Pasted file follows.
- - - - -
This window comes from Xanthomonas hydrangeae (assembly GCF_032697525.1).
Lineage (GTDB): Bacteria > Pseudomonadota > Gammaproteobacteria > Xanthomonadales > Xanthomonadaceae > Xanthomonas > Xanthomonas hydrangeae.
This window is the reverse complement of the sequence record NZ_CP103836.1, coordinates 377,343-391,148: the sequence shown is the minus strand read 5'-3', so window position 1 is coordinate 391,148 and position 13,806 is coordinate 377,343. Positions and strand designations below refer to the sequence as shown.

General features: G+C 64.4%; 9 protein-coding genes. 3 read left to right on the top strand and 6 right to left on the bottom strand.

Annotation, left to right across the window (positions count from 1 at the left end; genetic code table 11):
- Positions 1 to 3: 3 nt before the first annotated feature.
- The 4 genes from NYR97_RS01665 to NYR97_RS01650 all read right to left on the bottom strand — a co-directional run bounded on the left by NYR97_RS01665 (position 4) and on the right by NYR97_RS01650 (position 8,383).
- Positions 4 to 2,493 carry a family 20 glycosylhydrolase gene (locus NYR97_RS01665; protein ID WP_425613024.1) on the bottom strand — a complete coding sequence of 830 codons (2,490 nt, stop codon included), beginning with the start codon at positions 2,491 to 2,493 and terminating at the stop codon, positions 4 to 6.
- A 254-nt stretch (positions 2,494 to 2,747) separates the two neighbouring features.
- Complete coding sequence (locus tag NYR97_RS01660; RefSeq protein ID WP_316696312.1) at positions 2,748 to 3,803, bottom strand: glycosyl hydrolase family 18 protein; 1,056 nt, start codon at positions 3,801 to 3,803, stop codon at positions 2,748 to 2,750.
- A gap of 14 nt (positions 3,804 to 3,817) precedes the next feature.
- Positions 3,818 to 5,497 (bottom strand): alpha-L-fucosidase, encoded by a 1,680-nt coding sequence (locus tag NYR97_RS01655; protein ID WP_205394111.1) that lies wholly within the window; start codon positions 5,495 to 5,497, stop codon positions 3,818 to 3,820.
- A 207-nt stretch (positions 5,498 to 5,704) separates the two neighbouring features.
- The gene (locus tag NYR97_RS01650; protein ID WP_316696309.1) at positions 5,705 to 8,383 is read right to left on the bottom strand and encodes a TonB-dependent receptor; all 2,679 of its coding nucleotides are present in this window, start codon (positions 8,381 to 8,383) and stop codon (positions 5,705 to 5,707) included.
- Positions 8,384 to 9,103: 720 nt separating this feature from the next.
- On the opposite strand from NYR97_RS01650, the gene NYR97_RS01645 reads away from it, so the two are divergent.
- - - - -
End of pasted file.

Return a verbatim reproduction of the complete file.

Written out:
This window comes from Xanthomonas hydrangeae (assembly GCF_032697525.1).
Lineage (GTDB): Bacteria > Pseudomonadota > Gammaproteobacteria > Xanthomonadales > Xanthomonadaceae > Xanthomonas > Xanthomonas hydrangeae.
This window is the reverse complement of the sequence record NZ_CP103836.1, coordinates 377,343-391,148: the sequence shown is the minus strand read 5'-3', so window position 1 is coordinate 391,148 and position 13,806 is coordinate 377,343. Positions and strand designations below refer to the sequence as shown.

General features: G+C 64.4%; 9 protein-coding genes. 3 read left to right on the top strand and 6 right to left on the bottom strand.

Annotation, left to right across the window (positions count from 1 at the left end; genetic code table 11):
- Positions 1 to 3: 3 nt before the first annotated feature.
- The 4 genes from NYR97_RS01665 to NYR97_RS01650 all read right to left on the bottom strand — a co-directional run bounded on the left by NYR97_RS01665 (position 4) and on the right by NYR97_RS01650 (position 8,383).
- Positions 4 to 2,493 carry a family 20 glycosylhydrolase gene (locus NYR97_RS01665; protein ID WP_425613024.1) on the bottom strand — a complete coding sequence of 830 codons (2,490 nt, stop codon included), beginning with the start codon at positions 2,491 to 2,493 and terminating at the stop codon, positions 4 to 6.
- A 254-nt stretch (positions 2,494 to 2,747) separates the two neighbouring features.
- Complete coding sequence (locus tag NYR97_RS01660; RefSeq protein ID WP_316696312.1) at positions 2,748 to 3,803, bottom strand: glycosyl hydrolase family 18 protein; 1,056 nt, start codon at positions 3,801 to 3,803, stop codon at positions 2,748 to 2,750.
- A gap of 14 nt (positions 3,804 to 3,817) precedes the next feature.
- Positions 3,818 to 5,497 (bottom strand): alpha-L-fucosidase, encoded by a 1,680-nt coding sequence (locus tag NYR97_RS01655; protein ID WP_205394111.1) that lies wholly within the window; start codon positions 5,495 to 5,497, stop codon positions 3,818 to 3,820.
- A 207-nt stretch (positions 5,498 to 5,704) separates the two neighbouring features.
- The gene (locus tag NYR97_RS01650; protein ID WP_316696309.1) at positions 5,705 to 8,383 is read right to left on the bottom strand and encodes a TonB-dependent receptor; all 2,679 of its coding nucleotides are present in this window, start codon (positions 8,381 to 8,383) and stop codon (positions 5,705 to 5,707) included.
- Positions 8,384 to 9,103: 720 nt separating this feature from the next.
- On the opposite strand from NYR97_RS01650, the gene NYR97_RS01645 reads away from it, so the two are divergent.